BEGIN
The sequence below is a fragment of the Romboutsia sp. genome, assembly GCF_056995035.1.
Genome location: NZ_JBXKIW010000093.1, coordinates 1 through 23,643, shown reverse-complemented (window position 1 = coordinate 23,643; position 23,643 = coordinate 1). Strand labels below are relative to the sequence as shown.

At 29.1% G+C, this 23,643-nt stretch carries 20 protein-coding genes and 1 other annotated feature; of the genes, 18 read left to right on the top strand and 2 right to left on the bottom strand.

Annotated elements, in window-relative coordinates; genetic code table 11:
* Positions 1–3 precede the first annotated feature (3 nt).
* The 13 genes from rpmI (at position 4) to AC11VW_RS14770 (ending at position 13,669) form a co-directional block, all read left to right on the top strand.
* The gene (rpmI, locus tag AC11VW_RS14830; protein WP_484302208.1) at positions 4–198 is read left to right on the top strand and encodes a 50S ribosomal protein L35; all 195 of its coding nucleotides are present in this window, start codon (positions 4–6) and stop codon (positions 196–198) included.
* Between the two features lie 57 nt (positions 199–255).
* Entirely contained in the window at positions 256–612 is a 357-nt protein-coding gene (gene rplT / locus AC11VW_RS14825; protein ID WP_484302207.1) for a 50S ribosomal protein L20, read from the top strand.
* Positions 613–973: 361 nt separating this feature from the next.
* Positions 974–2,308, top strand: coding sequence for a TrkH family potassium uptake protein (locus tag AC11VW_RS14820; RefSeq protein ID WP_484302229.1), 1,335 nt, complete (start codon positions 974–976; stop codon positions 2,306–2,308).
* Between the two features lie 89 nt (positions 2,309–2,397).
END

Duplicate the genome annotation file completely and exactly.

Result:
The sequence below is a fragment of the Romboutsia sp. genome, assembly GCF_056995035.1.
Genome location: NZ_JBXKIW010000093.1, coordinates 1 through 23,643, shown reverse-complemented (window position 1 = coordinate 23,643; position 23,643 = coordinate 1). Strand labels below are relative to the sequence as shown.

At 29.1% G+C, this 23,643-nt stretch carries 20 protein-coding genes and 1 other annotated feature; of the genes, 18 read left to right on the top strand and 2 right to left on the bottom strand.

Annotated elements, in window-relative coordinates; genetic code table 11:
* Positions 1–3 precede the first annotated feature (3 nt).
* The 13 genes from rpmI (at position 4) to AC11VW_RS14770 (ending at position 13,669) form a co-directional block, all read left to right on the top strand.
* The gene (rpmI, locus tag AC11VW_RS14830; protein WP_484302208.1) at positions 4–198 is read left to right on the top strand and encodes a 50S ribosomal protein L35; all 195 of its coding nucleotides are present in this window, start codon (positions 4–6) and stop codon (positions 196–198) included.
* Between the two features lie 57 nt (positions 199–255).
* Entirely contained in the window at positions 256–612 is a 357-nt protein-coding gene (gene rplT / locus AC11VW_RS14825; protein ID WP_484302207.1) for a 50S ribosomal protein L20, read from the top strand.
* Positions 613–973: 361 nt separating this feature from the next.
* Positions 974–2,308, top strand: coding sequence for a TrkH family potassium uptake protein (locus tag AC11VW_RS14820; RefSeq protein ID WP_484302229.1), 1,335 nt, complete (start codon positions 974–976; stop codon positions 2,306–2,308).
* Between the two features lie 89 nt (positions 2,309–2,397).